Sunday, December 30, 2007

No Such Thing as a Free Stone

We're up in the wild woods of northwestern Maine, staying at the incredible "camp" of our friends, D* and J*. This is the driveway, which is a thousand feet long:

camp_sunrise


camp_driveway


They purchased a piece of property along the Kennebec river and had a small cottage built. The cottage consists of one room downstairs that contains a kitchen and a dining area. Upstairs, there's one bedroom and a bathroom. It's cozy, warm and completely unsuitable for the large number of family members and guests that drop in from time to time.

camp_cabin1


camp_cabin_interior


So D*, a tireless and creative man, bought a barn. Not just an ordinary barn, but a 200-year old post-and-beam monster, 40 by 50 feet. It was dismantled and transported to his property by a contractor, who laid a foundation and erected the structure, cladding the exterior in high-tech, 8-inch thick Styrofoam-insulated panels. Inside, the structure is completely open, with two complete floors and lofts at each end. The thing is huge, 34 feet from foundation to the peak of the roof. The largest timbers are 10 x 10 inches, 32 feet long. It's hard to imagine how big those trees must have been.

camp_barn2


camp_beams


camp_interior1


It's not finished yet, not by a long shot. But D* had a complex radiant heating system installed in the floors, so it's warm and comfortable. Here's the control system, which is intimidating.

camp_controls2


The downstairs of the barn is full of rocks, which will be used to build the chimney.

camp_rocks1


camp_fireplace


The mason arrived to work on the fireplace, and we talked about his work. Maine has rocky soil, and is crisscrossed with thousands of stone walls, plowed up by farmers since the plow was introduced to North America. The mason told us that those walls are now the primary source of his building material. He has to pay the landowners to remove the rocks, then he has to get them across the fields to his truck. "Theah's no such thing as a free stone," he declared in his thick Down East accent. "In the summah, I have to pay fifteen dollahs an houah fah labah to carry them out. In the wintah, I can sled them out, but I have to pay fifteen dollahs an houah fah labah to crowbah them out of the frozen wall."

The next morning, we drove to Sugarloaf, a huge Alpine ski center.

ski_loaf


However, living in Florida, we don't even climb stairs anymore, so we didn't feel very comfortable about the idea of flying down the side of a mountain.

There's a Nordic ski center about a mile away, and we have cross-country skis that our friends have kept for us. I was surprised at how quickly the smooth stride came back to me, and we glided through the snowy woods.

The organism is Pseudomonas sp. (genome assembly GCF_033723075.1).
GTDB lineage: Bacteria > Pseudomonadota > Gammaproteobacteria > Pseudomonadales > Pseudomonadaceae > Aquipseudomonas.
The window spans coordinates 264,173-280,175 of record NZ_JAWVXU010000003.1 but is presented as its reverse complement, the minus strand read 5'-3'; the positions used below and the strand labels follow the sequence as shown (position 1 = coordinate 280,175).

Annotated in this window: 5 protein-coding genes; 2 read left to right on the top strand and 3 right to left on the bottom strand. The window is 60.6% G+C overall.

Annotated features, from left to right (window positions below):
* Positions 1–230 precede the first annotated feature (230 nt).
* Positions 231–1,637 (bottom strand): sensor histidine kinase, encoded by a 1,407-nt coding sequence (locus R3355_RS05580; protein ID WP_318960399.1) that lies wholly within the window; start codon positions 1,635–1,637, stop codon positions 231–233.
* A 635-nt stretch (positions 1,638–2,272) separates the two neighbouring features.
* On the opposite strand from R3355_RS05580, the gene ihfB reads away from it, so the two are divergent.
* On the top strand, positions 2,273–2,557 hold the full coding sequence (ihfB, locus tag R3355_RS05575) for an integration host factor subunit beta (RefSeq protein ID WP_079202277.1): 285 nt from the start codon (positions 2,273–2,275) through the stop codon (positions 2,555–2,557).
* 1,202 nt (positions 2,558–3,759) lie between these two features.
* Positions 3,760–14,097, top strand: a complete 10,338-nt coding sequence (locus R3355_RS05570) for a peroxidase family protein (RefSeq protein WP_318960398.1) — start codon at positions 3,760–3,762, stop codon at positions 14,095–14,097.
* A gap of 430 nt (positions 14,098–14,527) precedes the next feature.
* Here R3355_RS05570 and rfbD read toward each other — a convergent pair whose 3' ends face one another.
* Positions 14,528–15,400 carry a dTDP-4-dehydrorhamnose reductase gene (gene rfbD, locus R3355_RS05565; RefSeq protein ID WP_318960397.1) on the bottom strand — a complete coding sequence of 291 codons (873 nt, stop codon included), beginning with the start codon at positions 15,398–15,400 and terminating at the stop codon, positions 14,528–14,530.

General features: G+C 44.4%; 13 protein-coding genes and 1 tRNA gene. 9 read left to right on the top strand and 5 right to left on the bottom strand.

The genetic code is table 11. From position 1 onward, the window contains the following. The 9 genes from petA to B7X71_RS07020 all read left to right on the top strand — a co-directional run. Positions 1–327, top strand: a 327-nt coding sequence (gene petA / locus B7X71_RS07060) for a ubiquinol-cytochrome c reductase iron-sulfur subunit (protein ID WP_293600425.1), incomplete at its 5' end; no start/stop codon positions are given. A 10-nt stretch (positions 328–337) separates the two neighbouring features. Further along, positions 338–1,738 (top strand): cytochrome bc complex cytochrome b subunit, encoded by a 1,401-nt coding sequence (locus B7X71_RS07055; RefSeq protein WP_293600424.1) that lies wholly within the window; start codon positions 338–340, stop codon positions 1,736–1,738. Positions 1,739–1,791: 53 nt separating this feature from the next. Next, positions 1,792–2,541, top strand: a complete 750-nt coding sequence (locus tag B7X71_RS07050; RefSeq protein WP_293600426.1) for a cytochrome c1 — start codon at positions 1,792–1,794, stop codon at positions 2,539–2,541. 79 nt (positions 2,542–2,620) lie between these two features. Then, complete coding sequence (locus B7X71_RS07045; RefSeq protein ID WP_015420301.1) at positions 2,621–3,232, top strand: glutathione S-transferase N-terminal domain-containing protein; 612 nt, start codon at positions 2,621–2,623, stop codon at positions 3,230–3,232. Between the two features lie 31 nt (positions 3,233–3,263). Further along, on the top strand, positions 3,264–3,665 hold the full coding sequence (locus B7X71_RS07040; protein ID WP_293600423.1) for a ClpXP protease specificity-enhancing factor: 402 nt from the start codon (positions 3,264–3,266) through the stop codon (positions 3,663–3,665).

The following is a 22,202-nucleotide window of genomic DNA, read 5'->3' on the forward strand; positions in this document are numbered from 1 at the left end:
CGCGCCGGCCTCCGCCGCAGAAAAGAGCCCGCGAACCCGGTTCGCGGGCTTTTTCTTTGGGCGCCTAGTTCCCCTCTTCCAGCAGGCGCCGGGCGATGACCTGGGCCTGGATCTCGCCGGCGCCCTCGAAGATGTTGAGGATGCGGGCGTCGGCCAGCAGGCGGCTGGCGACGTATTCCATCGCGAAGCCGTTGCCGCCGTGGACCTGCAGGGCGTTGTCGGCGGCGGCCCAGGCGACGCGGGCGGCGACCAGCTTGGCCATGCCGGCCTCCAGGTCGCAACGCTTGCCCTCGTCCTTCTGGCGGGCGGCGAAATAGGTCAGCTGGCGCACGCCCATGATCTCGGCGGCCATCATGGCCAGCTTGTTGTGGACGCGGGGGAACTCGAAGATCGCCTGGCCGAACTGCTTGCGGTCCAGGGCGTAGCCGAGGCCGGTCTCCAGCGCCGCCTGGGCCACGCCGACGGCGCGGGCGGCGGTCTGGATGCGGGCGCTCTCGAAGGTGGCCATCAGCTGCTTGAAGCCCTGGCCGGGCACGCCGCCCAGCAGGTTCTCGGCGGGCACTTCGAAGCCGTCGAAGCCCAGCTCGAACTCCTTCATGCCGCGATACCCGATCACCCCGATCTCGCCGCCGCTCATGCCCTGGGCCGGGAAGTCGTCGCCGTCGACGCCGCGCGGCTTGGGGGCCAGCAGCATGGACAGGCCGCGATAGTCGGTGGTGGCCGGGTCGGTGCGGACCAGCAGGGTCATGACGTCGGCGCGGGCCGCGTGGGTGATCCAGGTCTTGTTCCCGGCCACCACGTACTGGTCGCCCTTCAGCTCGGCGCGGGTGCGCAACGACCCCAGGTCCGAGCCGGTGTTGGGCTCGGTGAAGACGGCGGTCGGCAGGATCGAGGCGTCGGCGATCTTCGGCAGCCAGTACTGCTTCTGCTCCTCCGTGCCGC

ski_trail


ski_scenery


But it was tiring, and the downhill stretches were a little tricky. I fell a few times, as did all of us, except for one. My daughter, who has never cross-country skied before, took the hills in stride. Shown here is my wife sprawled on the side of a hill, and my daughter's reaction.


ski_fall


ski_laugh

5 comments:

Kimberly said...

I'm so jealous. It looks beautiful up there!

the said...

You said, "plowed up by farmers since agriculture was introduced to North America." [emphasis mine]

Perhaps you meant, since the plow was introduced to North America?

Even conservative estimates of the antiquity of maize (corn) farming estimate the date of domestications as earlier than 5000 BC, and there is archaelogical evidence of corn being farmed in Mexico (which is in North America) 9,000 years ago.

The people living in modern-day New England were farming long before the first European settlers arrived there, growing not only corn but other crops including squash, beans and tobacco. It was these European settlers, and their descendants, who were responsible for the piled-moraine field-boundary walls still so common throughout New England today.

This is your blog and you can of course do as you please, but correcting this entry will lead to internet strangers not mistaking you for an idiot, a bigot, or both.

Tim said...

You're right about the plow comment - my mistake. But I think calling me an idiot or bigot is going a bit off the track. I'll gladly correct my plow error if you'll retract your insult.

the said...

I actually worded my comment very carefully: I suggested how you could avoid people who do not know you "mistaking you for an idiot, a bigot, or both." I wouldn't warn you about anyone *mistaking* you for an idiot or a bigot if I thought you really were one, as it would hardly be a mistake if I had believed you were either. I also wouldn't have bothered commenting.

(My usual response to finding an idiot and/or bigot on the internet is to point them out to my friends so that we can all point and laugh. Consider the lack of other comments, or even unusual traffic, on this page proof that I have not done so.)

Nevertheless, I do apologise if an over-hasty reading of my comment on your part led to any offence, as that was patently not my intention.

Tim said...

The change has been made, as promised.